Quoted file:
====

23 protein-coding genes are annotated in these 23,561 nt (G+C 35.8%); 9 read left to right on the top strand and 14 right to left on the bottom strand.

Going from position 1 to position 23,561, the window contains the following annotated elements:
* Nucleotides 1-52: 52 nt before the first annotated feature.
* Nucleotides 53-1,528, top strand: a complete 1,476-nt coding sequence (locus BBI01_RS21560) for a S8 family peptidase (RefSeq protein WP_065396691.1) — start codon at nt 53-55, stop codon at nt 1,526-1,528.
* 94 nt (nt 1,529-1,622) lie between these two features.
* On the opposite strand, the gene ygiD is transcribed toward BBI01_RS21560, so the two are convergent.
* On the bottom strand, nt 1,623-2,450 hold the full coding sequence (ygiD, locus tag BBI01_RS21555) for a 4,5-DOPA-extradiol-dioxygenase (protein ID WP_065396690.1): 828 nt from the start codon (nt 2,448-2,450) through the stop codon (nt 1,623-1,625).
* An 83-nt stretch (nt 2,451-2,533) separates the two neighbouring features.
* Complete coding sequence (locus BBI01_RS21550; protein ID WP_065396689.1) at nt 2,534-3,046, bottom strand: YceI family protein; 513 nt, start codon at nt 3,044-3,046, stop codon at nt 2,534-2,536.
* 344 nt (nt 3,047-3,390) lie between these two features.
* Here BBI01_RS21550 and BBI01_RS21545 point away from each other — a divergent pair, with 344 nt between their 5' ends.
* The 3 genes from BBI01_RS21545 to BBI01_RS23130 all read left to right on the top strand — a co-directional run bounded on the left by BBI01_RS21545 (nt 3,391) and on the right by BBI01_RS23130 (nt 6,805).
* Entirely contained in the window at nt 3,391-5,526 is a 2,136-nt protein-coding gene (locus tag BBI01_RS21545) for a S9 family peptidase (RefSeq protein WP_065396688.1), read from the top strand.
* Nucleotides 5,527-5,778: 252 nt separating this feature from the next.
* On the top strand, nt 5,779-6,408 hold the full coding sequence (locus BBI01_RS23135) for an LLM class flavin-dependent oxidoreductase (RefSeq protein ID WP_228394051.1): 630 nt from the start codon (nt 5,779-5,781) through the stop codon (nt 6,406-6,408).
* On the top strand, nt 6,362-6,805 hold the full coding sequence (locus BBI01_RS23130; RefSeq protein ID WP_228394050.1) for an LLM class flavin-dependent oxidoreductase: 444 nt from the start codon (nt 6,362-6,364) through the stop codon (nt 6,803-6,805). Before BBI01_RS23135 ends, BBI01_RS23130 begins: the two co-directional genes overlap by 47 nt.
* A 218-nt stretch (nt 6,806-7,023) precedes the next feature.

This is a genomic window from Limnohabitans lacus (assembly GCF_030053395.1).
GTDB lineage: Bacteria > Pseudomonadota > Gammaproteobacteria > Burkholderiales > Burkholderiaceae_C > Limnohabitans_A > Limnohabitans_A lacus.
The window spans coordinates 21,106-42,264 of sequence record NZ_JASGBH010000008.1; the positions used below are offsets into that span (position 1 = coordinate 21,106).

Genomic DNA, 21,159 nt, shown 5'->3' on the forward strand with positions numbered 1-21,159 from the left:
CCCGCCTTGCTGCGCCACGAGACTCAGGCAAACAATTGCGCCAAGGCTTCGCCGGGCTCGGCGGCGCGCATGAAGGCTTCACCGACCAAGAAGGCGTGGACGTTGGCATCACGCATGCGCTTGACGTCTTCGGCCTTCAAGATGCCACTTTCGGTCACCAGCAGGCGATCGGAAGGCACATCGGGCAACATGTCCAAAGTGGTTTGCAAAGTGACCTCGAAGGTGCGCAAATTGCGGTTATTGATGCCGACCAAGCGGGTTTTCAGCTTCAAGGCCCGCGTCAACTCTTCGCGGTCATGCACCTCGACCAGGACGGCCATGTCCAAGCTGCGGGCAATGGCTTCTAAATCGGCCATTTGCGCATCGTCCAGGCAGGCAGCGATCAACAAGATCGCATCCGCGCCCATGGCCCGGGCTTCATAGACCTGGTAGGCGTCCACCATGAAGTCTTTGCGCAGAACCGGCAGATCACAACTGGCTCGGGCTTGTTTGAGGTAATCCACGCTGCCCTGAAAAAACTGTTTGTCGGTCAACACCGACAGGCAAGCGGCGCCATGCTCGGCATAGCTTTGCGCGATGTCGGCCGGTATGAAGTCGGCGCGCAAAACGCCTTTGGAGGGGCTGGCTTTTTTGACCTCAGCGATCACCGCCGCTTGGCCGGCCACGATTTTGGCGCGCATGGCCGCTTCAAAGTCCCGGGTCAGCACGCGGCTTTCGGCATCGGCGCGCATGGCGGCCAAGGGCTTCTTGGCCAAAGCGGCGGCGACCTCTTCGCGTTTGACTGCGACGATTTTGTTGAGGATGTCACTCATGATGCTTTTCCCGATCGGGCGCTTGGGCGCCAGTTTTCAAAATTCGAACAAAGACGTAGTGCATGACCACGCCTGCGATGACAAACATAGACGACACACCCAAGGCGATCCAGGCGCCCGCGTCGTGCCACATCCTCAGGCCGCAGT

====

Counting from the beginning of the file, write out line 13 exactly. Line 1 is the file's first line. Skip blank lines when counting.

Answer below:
* Entirely contained in the window at nt 3,391-5,526 is a 2,136-nt protein-coding gene (locus tag BBI01_RS21545) for a S9 family peptidase (RefSeq protein WP_065396688.1), read from the top strand.